Towards quantitave ecological risk assessment of elevated carbon dioxide levels in the marine environment

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Abstract

The environmental impact of elevated carbon dioxide (CO2) levels has become of more interest in recent years. This, in relation to globally rising CO2 levels and related considerations of geological CO2 storage as a mitigating measure. In the present study effect data from literature were collected in order to conduct a marine ecological risk assessment of elevated CO2 levels, using a Species Sensitivity Distribution (SSD). It became evident that information currently available from the literature is mostly insufficient for such a quantitative approach. Most studies focus on effects of expected future CO2 levels, testing only one or two elevated concentrations. A full dose-response relationship, a uniform measure of exposure, and standardized test protocols are essential for conducting a proper quantitative risk assessment of elevated CO2 levels. Improvements are proposed to make future tests more valuable and usable for quantitative risk assessment.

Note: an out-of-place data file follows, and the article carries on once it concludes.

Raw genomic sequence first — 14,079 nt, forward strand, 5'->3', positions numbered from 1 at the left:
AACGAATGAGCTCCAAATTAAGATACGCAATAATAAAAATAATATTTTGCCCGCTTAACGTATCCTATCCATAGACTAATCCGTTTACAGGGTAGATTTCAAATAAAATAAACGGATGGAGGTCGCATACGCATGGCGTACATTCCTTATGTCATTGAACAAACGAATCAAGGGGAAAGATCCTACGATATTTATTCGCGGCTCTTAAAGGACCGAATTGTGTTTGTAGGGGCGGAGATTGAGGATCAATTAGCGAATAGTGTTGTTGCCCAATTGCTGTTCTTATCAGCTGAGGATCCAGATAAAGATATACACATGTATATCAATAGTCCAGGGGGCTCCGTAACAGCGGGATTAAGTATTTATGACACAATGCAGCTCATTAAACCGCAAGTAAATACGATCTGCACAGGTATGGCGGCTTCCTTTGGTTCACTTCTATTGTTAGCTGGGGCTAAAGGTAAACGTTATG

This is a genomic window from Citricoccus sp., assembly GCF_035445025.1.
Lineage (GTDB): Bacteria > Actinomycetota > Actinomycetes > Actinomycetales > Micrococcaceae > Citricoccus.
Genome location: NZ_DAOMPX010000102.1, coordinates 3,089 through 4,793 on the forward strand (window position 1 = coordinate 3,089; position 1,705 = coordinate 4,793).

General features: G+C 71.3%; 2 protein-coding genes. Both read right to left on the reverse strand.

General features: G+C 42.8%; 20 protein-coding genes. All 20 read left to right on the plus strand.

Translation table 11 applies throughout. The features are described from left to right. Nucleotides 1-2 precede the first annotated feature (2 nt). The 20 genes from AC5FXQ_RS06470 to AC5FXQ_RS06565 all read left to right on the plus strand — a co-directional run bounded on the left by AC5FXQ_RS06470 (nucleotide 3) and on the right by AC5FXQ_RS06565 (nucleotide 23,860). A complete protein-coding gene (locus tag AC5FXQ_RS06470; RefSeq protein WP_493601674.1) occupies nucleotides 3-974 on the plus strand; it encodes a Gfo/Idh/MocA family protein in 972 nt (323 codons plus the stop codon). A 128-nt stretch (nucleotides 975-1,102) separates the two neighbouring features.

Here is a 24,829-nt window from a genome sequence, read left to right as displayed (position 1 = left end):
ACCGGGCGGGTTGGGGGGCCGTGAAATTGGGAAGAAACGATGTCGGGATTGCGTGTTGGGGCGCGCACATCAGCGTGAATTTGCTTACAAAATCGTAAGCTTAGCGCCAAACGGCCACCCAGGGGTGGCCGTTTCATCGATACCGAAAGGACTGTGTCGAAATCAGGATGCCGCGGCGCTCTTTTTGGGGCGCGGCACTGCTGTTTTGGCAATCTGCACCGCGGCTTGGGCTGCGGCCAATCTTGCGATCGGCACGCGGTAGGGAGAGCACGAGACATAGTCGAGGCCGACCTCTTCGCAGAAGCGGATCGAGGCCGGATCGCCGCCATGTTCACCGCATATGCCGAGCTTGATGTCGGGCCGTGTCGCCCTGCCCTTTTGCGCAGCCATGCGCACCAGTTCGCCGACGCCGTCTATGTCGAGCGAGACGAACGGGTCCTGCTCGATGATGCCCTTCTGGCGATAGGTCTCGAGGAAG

Original languageEnglish
Pages (from-to)516-523
JournalMarine Pollution Bulletin
Volume73
Issue number2
DOIs
Publication statusPublished - 2013

Keywords

  • species-sensitivity distributions
  • ocean acidification
  • extrapolation models
  • acute toxicity
  • co2 capture
  • organisms
  • storage
  • assumptions
  • ecosystems
  • leakage

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